What is Sudden Cardiac Death?

The heart’s electrical system controls the heartbeat. When this system fails, it may trigger a dangerously fast heartbeat. This fast heartbeat causes the heart to quiver or shake instead of pumping blood to the body and brain. When this happens, you can suddenly pass out. This is sudden cardiac arrest (SCA). It occurs without warning. Without treatment, death occurs in minutes. This is sudden cardiac death (SCD).

SCD has No Warning Signs

Electrical malfunction causes the heart to stop beating effectively

The heart cannot supply blood to the body & brain

Unlike a heart attack, there are no signs or symptoms

Victim suddenly passes out and is unable to call for help

How can I be protected from sudden cardiac death?

A life-threatening heart rhythm can occur at any time and without warning. The most effective treatment to stop or correct an irregular heart rhythm is defibrillation, which is an electrical shock to get the heart back to a normal rhythm.

The LifeVest® wearable cardioverter defibrillator (WCD) provides a constant safeguard against sudden cardiac death. If you have a life-threatening heart rhythm while wearing the LifeVest WCD, it will automatically deliver a shock to save your life. No matter where you are or the time of day, the LifeVest WCD will protect you from SCD. LifeVest protects you even when you are alone. It is therefore critical that you wear the LifeVest WCD at all times—including while you sleep.

The Most Effective Treatment for Sudden Cardiac Arrest is a Defibrillation Shock

Sudden cardiac death is not a heart attack

Some people confuse sudden cardiac death with a heart attack, but they are not the same. A heart attack is caused by a blockage that stops blood flow to part or parts of the heart, causing damage to the heart muscle. With a heart attack, you may feel severe chest pain or other symptoms. You usually remain awake and can call for help.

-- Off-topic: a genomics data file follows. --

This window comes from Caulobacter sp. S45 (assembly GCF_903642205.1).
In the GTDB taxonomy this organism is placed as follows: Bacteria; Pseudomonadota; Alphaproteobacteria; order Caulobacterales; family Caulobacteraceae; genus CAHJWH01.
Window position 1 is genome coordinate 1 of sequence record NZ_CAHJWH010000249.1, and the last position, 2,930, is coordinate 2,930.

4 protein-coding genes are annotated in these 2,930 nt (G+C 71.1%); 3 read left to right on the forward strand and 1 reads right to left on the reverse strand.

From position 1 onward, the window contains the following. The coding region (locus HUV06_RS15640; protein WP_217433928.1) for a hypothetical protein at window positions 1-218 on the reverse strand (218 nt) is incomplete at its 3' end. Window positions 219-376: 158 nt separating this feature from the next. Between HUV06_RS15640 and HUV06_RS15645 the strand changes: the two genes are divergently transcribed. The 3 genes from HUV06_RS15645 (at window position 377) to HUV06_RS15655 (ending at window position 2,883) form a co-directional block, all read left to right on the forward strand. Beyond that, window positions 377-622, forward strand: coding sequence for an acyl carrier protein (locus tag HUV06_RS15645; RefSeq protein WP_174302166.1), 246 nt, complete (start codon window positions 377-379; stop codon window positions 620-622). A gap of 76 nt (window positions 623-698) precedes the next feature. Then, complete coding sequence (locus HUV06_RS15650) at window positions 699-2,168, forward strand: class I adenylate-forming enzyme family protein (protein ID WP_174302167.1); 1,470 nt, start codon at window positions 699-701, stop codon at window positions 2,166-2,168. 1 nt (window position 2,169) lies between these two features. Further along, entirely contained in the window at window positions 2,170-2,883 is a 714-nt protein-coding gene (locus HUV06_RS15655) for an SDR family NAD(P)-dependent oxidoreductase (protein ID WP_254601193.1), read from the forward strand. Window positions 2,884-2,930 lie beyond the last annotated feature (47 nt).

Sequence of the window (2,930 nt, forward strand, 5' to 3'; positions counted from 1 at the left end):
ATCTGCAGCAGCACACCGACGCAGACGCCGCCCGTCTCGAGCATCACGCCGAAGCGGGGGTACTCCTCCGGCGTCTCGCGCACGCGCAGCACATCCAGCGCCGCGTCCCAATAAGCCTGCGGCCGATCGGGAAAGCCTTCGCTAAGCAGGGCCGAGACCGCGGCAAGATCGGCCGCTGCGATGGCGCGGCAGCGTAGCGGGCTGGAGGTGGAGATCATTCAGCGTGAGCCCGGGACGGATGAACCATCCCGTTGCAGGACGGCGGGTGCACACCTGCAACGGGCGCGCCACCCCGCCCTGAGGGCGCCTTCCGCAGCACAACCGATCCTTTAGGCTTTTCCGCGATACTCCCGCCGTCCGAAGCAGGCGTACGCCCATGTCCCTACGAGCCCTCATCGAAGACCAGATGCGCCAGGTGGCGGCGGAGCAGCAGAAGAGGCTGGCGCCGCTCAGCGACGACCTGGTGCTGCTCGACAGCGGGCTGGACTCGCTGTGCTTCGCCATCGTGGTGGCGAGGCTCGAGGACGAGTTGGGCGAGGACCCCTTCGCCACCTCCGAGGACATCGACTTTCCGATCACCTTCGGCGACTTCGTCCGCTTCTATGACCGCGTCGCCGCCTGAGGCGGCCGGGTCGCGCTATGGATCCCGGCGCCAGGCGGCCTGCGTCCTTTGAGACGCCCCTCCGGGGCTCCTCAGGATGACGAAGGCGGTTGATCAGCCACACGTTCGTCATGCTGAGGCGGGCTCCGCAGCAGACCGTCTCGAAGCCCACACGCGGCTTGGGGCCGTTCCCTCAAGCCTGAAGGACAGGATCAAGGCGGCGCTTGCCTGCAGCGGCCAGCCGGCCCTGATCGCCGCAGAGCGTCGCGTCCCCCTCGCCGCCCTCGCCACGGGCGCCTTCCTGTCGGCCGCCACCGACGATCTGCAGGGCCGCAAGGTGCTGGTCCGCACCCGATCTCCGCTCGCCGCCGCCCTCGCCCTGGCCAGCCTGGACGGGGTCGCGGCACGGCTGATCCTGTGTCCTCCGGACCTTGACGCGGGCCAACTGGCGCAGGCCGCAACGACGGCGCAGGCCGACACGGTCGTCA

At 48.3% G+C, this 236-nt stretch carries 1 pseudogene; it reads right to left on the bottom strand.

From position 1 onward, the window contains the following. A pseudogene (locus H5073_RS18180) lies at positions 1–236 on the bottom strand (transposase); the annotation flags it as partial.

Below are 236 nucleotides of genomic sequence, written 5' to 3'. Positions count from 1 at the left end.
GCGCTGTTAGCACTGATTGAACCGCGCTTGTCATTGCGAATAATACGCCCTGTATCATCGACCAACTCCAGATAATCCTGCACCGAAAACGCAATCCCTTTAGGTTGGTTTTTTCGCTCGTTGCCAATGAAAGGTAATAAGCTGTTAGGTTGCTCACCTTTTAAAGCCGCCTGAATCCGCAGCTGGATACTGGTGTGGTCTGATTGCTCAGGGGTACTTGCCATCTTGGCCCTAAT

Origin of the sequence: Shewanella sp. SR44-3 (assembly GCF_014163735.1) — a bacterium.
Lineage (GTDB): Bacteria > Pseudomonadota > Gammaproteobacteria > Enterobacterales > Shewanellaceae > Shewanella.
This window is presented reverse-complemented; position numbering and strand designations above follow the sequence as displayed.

With SCD, on the other hand, there are no signs that something is about to happen – you suddenly lose consciousness and are not able to call for help. It can happen whether you are awake or asleep.

Sudden Cardiac Death vs Heart Attack

Sudden Cardiac Death

  • An electrical malfunction causes a dangerously fast heartbeat
  • No signs or symptoms
  • Victims pass out quickly

Heart Attack

  • A blockage stops blood flow to the heart
  • Severe chest pain & other symptoms
  • Victims usually remain awake

Who is at risk of sudden cardiac death?

The risk of sudden cardiac death is high for people who have heart disease. You may be at a higher risk for SCD if you have or experience one of the following:

  • A low ejection fraction (EF) or weak heart muscle
  • Prior heart attack
  • Heart failure
  • A history of sudden cardiac death in your family
  • A viral infection in your heart
  • Other risk factors for SCD include high blood pressure, diabetes, obesity, smoking, and high cholesterol.

No matter your condition, it is important to remember that LifeVest is a constant safeguard against sudden cardiac death. With the LifeVest WCD, you and your loved ones should have peace of mind knowing that you will be protected.6

What is ejection fraction?

Ejection Fraction (EF) refers to how well your heart is pumping. It is the percentage of blood that is pumped out of the heart’s main pumping chamber during each heartbeat. Your doctor is able to tell how well your heart is pumping based on your EF number. If your EF is low, meaning 35% or lower, then you are at increased risk for sudden cardiac death. It is important to know that your EF can change over time.

What Does Your Ejection Fraction Mean?

55-70%

Your heart’s pumping ability is

NORMAL
35% & Lower

Your heart’s pumping ability is

LOW

* Outside the hospital

5 Centers for Disease Control and Prevention. 2016 Cardiac Arrest Registry to Enhance Survival (CARES) Summary Report: Demographic and Survival Characteristics of OHCA. https://mycares.net/sitepages/uploads/2017/2016%20Non-Traumatic%20National%20Summary%20Report.pdf. Accessed May 12, 2017.

6 Whiting J, Simon M. Health and lifestyle benefits resulting from wearable cardioverter-defibrillator use. The Journal of Innovations in Cardiac Rhythm Management 2012;1–2.